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AGRIPPA AND ELIZABETHAN MELANCHOLY GEORGE CHAPMAN'S SHADOW OF NICHT One of the most mysterious poems of the Elizabethan age is George Chapman's The Shadow of Night. It opens by describing a 'humour of the night', a sad and weeping humour, but devoted to abstruse studies. The profound contemplations of the Night are then contrasted with the foolish and pointless activities of the Day. These experiences lead finally to a vision of the Moon, rising in magical splendour out of the darkness of the...

The hue of dungeons and the school of night7

It has been thought that this might be an allusion to Chapman's poem or rather to a school of mathematicians and philosophers, possibly including Walter Raleigh, whose ideas Chapman's poem might reflect.8 Shakespeare has been thought to have been satirising this group in his words about a 'school of night'. I have no intention of pursuing again here in terms of personalities the various hares which the words 'school of night' have started. However, a new light is surely thrown on this problem...

The Return Of The Jews To England

Since 1290 when Edward I expelled the Jews from England, there had been, officially, no Jews in the country.1 The reigns of Henry VII, Henry VIII, Elizabeth, James I, and Charles I passed by without any acknowledged settlement of Jews being made. There certainly was some Jewish presence in the country during this long period, but a clandestine one and Jews were probably few in number. Only as a converted Jew, was it possible for a Jew to live openly in England, and even then possibly at some...

Agrippas Work 2 De Occulta Philosophia32

I have made efforts in other books33 to present in some moderately lucid form the contents of this strange work, and I must now make the attempt again. In the first two chapters, Agrippa lays down the outline. The universe is divided into three worlds, the elemental world, the celestial world, the intellectual world. Each world receives influences from the one above it so that the virtue of the Creator descends through the angels in the intellectual world, to the stars in the celestial world,...

Christian Cabala And Rosicrucianism

At the end of the chapter on Francesco Giorgi in the first part of this book, the suggestion was raised that Giorgi's philosophy may be closely related to the philosophy of Rosicrucianism. It is certain that Robert Fludd's vast volumes on the universal harmony, the Utriusque cosmi historia published at Oppenheim in 1617 19, are heavily influenced by Giorgi and represent, in essence, the Giorgi philosophy in a later form.1 Fludd, as we know, was associated with the Rosicrucian movement.2 Was,...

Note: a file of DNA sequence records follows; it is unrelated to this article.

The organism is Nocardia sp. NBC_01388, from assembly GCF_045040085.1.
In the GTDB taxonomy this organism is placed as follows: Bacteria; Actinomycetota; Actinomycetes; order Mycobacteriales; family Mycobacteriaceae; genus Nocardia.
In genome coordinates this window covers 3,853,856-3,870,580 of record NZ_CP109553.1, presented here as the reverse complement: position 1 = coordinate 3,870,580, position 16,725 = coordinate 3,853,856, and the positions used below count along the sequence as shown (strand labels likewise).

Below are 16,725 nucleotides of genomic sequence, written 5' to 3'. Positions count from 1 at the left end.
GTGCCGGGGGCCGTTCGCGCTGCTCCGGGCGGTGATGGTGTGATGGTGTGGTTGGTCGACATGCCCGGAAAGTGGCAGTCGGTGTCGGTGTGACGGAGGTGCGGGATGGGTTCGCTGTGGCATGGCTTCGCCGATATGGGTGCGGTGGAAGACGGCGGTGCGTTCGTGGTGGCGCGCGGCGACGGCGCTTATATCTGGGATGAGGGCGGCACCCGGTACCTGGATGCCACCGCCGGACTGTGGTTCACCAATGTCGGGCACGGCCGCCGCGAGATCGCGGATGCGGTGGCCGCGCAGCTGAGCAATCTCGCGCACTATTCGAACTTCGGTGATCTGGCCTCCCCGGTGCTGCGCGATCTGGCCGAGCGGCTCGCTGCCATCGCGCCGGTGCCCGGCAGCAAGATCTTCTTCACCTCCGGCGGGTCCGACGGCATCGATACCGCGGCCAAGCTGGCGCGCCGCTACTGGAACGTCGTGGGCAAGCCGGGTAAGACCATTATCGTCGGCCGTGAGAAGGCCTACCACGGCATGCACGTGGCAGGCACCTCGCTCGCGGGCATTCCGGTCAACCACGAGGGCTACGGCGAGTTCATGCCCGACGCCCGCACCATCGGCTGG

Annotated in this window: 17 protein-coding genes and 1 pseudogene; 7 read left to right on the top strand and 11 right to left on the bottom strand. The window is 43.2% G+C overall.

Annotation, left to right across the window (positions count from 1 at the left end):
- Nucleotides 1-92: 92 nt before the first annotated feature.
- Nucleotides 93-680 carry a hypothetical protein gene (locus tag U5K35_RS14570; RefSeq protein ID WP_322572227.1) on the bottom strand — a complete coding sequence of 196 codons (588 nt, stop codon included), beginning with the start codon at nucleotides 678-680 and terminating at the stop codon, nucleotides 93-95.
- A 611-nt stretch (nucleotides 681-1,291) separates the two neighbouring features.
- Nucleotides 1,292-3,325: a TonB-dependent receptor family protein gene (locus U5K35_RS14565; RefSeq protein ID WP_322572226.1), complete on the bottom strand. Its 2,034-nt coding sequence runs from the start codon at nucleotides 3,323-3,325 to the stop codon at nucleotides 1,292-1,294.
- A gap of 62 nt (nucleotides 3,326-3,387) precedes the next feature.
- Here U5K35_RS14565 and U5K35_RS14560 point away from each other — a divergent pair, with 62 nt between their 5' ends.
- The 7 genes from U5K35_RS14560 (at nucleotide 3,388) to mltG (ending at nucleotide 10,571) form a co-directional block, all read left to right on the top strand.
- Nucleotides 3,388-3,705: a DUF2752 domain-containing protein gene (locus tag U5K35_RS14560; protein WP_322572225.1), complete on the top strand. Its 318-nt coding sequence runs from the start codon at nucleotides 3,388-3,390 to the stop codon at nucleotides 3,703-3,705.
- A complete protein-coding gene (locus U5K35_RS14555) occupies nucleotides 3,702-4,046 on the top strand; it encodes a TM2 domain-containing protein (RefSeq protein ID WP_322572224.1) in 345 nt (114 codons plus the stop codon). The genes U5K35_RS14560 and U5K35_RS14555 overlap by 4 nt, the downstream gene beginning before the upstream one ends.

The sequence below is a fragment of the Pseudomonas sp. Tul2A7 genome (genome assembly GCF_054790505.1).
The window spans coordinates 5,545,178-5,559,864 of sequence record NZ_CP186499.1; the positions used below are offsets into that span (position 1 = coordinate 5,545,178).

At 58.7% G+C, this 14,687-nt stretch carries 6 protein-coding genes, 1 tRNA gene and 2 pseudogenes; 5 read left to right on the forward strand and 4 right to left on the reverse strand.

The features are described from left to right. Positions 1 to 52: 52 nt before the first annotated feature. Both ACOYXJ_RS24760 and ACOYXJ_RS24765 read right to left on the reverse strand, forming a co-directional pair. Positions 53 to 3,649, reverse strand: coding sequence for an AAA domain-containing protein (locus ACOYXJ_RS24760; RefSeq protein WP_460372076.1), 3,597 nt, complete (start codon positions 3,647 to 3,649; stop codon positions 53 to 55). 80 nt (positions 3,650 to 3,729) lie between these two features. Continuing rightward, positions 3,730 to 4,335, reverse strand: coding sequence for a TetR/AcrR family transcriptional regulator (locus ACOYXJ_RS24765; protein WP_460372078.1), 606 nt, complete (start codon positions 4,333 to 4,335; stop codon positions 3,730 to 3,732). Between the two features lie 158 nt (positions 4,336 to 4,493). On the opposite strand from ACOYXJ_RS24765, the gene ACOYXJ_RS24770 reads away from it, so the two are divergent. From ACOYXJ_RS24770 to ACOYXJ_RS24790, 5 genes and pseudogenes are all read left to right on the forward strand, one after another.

Till old experience do attain To something like prophetic strain

There can be little doubt that Milton knew of Agrippa's treatment of the inspired melancholy. If he knew Fludd, he would certainly have known Agrippa, one of Fludd's main sources. And he is applying it to the stages of his own inspiration, looking forward to prophetic experience in old age when he would write the great poems. Did the knowledge of Agrippa's treatment of inspired melancholy come to Milton direct from the De occulta philosophia or from the Pseudo-Aristotelian Problemata Or was it...

Fall Hercules from heaven in tempests hurled And cleanse the beastly stable of the world

Now that we know that these words of Chapman's refer to the inspired melancholy in the second of the phases described by Agrippa, their resemblance to the words of the Melancholy Jacques become still more striking and we begin to see Jacques and his Melancholy as in tune with that mourning, weeping, Saturnian, malcontent humour which Chapman describes. The Melancholy Jacques is but a preparation for the appearance of the most famous melancholic of all time, Hamlet, Prince of Denmark. The...

The Occult Philosophy And Puritanism John Milton

The Elizabethan movement which we have studied, and of which Spenser's Faerie Queene was the epic expression, contained strong Puritan elements. We have seen that throughout its history from Pico onwards, Christian Cabala tended to carry with it reforming enthusiasms. Reuchlin connects it with the beginning of the German reformation Egidius of Viterbo hoped much from Catholic reform. In England, the Tudor reform took up Cabalist elements, and the English representative of the Christian Cabalist...

Full fathom five thy father lies Of his bones are coral made